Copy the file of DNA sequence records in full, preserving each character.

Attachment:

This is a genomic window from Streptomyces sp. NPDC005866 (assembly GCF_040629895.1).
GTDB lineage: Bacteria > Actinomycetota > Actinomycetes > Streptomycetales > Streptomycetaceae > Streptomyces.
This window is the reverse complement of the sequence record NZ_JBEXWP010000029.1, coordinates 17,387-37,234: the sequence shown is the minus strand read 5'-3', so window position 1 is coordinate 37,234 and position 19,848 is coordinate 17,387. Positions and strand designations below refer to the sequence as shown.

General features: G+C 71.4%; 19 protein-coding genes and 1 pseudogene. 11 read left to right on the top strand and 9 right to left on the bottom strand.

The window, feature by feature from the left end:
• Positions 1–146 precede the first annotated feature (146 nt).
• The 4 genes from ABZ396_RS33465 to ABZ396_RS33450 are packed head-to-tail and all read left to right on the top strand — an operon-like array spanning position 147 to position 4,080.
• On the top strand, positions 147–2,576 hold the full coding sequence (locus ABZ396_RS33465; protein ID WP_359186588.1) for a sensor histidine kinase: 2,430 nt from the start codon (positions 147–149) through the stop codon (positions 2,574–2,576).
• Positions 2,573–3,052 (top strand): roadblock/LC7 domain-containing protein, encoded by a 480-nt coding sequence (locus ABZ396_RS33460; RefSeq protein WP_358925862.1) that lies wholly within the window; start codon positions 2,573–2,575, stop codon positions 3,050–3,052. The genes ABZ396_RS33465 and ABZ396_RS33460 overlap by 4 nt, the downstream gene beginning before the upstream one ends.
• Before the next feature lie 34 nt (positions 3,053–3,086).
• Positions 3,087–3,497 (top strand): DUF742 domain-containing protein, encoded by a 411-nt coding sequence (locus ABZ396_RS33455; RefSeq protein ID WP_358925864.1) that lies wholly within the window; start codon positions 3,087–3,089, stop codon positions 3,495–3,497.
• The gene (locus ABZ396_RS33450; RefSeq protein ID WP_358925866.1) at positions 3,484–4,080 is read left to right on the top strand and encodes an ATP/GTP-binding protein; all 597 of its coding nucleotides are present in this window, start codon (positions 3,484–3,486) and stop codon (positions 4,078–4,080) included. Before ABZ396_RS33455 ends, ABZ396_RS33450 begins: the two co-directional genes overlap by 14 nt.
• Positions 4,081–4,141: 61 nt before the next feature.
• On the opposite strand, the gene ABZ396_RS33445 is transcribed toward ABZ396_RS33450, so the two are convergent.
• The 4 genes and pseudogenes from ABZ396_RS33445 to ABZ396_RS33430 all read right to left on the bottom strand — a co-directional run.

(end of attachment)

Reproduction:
This is a genomic window from Streptomyces sp. NPDC005866 (assembly GCF_040629895.1).
GTDB lineage: Bacteria > Actinomycetota > Actinomycetes > Streptomycetales > Streptomycetaceae > Streptomyces.
This window is the reverse complement of the sequence record NZ_JBEXWP010000029.1, coordinates 17,387-37,234: the sequence shown is the minus strand read 5'-3', so window position 1 is coordinate 37,234 and position 19,848 is coordinate 17,387. Positions and strand designations below refer to the sequence as shown.

General features: G+C 71.4%; 19 protein-coding genes and 1 pseudogene. 11 read left to right on the top strand and 9 right to left on the bottom strand.

The window, feature by feature from the left end:
• Positions 1–146 precede the first annotated feature (146 nt).
• The 4 genes from ABZ396_RS33465 to ABZ396_RS33450 are packed head-to-tail and all read left to right on the top strand — an operon-like array spanning position 147 to position 4,080.
• On the top strand, positions 147–2,576 hold the full coding sequence (locus ABZ396_RS33465; protein ID WP_359186588.1) for a sensor histidine kinase: 2,430 nt from the start codon (positions 147–149) through the stop codon (positions 2,574–2,576).
• Positions 2,573–3,052 (top strand): roadblock/LC7 domain-containing protein, encoded by a 480-nt coding sequence (locus ABZ396_RS33460; RefSeq protein WP_358925862.1) that lies wholly within the window; start codon positions 2,573–2,575, stop codon positions 3,050–3,052. The genes ABZ396_RS33465 and ABZ396_RS33460 overlap by 4 nt, the downstream gene beginning before the upstream one ends.
• Before the next feature lie 34 nt (positions 3,053–3,086).
• Positions 3,087–3,497 (top strand): DUF742 domain-containing protein, encoded by a 411-nt coding sequence (locus ABZ396_RS33455; RefSeq protein ID WP_358925864.1) that lies wholly within the window; start codon positions 3,087–3,089, stop codon positions 3,495–3,497.
• The gene (locus ABZ396_RS33450; RefSeq protein ID WP_358925866.1) at positions 3,484–4,080 is read left to right on the top strand and encodes an ATP/GTP-binding protein; all 597 of its coding nucleotides are present in this window, start codon (positions 3,484–3,486) and stop codon (positions 4,078–4,080) included. Before ABZ396_RS33455 ends, ABZ396_RS33450 begins: the two co-directional genes overlap by 14 nt.
• Positions 4,081–4,141: 61 nt before the next feature.
• On the opposite strand, the gene ABZ396_RS33445 is transcribed toward ABZ396_RS33450, so the two are convergent.
• The 4 genes and pseudogenes from ABZ396_RS33445 to ABZ396_RS33430 all read right to left on the bottom strand — a co-directional run.